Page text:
A friend sent me this book as a birthday gift, and when I opened it, I wasn’t sure what exactly had made them pick it out: the fact that I had recently been raving about one of the authors, the fact that the whole book was littered in hand-written notes between snarky writer friends, or the fact that there are vampires in the description.
All of the above makes this my kind of book, though I still picked it up with some trepidation. I often find short story collections stressful to read, because I have a difficult time managing expectations for twenty distinct pieces of fiction in such a short amount of space. There’s a repeated emotional-buy in for me, and, at best, it’s tiring. At worst, it’s a little like deciding to play poker with my rent money and realizing I’ve picked the wrong table to sit down at. (Oh boy, do I take my fiction seriously…)
It took me about a week to get through the first third of this book. At that point, it completely stopped being stressful. By then, I had read several pieces by all three of the authors, and I knew what I was getting into. I read the last two thirds in three days, enjoying the book thoroughly.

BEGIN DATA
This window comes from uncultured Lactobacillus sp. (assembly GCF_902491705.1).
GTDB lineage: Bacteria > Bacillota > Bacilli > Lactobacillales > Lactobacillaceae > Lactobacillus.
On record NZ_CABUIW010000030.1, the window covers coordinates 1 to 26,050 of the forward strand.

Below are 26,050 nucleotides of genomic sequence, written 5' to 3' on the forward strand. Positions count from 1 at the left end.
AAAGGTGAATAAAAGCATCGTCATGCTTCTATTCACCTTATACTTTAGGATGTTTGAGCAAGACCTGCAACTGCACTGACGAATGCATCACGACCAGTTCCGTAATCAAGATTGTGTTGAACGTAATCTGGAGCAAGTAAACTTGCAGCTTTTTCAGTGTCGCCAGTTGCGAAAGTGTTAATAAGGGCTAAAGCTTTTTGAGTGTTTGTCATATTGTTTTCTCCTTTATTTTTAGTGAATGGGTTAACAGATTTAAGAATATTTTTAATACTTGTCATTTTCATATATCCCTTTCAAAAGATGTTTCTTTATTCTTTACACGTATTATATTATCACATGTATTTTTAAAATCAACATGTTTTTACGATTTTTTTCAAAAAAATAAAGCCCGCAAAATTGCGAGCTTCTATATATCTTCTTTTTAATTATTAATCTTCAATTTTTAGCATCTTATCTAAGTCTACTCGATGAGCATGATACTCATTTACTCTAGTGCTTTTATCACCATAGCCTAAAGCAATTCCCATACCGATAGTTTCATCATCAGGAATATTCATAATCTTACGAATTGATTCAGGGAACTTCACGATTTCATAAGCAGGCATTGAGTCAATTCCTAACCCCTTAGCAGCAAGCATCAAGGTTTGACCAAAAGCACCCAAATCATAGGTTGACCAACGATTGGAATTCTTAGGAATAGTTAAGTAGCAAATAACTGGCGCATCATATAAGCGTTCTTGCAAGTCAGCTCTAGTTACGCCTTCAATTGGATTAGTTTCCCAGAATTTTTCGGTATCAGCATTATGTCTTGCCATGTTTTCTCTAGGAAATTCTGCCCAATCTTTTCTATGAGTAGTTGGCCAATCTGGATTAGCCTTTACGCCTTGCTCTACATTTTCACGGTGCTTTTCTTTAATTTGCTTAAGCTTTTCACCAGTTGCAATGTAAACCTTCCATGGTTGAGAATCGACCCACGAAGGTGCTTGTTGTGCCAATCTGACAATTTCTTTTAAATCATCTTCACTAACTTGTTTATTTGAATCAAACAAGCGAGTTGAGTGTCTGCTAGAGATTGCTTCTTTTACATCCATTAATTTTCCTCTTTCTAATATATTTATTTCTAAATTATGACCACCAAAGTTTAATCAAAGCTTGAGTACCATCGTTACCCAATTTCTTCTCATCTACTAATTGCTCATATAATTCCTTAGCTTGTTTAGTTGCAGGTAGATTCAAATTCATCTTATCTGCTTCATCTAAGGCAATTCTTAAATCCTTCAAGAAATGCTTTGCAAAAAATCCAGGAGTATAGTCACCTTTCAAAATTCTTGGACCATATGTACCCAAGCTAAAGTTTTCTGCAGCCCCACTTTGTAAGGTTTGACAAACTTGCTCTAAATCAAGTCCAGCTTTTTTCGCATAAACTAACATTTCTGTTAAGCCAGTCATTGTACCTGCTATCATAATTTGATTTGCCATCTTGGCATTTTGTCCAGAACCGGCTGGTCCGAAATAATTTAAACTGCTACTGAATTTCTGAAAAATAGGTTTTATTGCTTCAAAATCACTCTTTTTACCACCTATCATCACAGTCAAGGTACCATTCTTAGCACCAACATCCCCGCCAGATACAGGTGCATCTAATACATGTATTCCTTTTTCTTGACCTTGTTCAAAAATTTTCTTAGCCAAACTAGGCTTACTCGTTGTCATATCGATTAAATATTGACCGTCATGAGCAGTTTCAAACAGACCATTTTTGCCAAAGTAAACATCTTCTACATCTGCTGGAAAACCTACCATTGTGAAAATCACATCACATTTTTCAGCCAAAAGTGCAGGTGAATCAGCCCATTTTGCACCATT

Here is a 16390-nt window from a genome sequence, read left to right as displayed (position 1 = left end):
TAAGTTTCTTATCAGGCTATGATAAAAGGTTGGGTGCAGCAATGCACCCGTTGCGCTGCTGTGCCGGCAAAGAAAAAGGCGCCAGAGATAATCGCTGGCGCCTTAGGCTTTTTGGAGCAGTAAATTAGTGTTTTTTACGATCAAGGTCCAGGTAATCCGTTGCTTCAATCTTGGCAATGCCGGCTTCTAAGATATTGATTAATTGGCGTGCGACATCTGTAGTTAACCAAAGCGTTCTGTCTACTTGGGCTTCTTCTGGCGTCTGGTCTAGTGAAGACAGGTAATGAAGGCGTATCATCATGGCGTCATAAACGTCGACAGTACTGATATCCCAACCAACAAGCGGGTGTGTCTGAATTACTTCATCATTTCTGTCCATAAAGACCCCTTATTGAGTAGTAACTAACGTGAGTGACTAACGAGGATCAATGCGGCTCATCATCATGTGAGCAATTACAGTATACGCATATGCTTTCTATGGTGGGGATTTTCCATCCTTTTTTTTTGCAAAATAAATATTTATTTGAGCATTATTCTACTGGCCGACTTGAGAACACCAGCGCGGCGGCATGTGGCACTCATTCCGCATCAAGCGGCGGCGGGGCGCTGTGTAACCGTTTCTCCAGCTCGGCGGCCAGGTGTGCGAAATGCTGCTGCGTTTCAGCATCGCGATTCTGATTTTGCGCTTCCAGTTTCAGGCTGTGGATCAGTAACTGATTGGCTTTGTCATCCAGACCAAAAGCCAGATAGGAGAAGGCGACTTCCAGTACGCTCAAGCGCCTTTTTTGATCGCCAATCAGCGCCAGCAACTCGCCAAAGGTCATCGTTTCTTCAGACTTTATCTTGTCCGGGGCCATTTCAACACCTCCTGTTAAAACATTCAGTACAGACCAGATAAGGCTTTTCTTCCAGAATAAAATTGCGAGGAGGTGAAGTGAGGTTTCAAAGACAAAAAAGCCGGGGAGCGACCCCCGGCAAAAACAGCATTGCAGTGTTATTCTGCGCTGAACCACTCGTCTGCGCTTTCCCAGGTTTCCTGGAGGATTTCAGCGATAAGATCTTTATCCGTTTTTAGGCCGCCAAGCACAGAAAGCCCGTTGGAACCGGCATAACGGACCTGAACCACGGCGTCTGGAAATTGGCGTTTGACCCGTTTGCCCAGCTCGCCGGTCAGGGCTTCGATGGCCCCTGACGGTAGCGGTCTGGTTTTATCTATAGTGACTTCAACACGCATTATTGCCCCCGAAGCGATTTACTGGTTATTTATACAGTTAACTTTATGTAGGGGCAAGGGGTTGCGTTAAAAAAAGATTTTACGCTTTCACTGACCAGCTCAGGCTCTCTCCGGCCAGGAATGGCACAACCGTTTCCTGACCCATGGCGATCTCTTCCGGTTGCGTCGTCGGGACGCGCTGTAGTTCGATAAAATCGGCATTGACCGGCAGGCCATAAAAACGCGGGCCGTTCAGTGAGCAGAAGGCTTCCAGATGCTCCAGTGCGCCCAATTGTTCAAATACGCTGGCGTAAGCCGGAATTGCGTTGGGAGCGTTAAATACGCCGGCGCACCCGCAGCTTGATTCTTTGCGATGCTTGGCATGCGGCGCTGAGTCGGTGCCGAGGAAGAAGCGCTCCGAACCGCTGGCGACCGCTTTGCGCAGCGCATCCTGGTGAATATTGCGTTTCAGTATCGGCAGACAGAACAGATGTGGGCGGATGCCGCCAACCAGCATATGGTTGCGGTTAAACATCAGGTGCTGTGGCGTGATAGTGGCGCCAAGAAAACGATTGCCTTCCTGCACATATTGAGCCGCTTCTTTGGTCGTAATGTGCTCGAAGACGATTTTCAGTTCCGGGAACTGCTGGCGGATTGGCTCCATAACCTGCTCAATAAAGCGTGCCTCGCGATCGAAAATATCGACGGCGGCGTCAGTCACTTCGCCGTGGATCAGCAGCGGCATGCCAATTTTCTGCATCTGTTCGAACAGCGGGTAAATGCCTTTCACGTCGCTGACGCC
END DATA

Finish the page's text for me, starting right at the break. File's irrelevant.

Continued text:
Some of the stand-out stories for me included:
- A vampire caged in the basement for luck
- Boys who light things on fire
- Girls who punch people unexpectedly
- Secret murder
- Lancelots who spit
- Boys who steal pain and store it away for later use
- Robots made from butterflies who maybe should not have been made from butterflies
- Robots who did not know they were robots, who maybe should have been told before you freaked them out by plugging them in
- Several hearts in boxes, some of them kinder than others
- Fires that can’t be put out, but spread like… (I’ll just not finish that and save us both from rolling our eyes)
- Not-so-secret murder
If you are a writer, or a reader who enjoys seeing how writers think, or think that you can use any of the things mentioned above in your life, I suggest you pick up this book.
Also, it has diagrams. Like the one that proves that some writer’s hearts are half cookie dough, and one quarter swearing.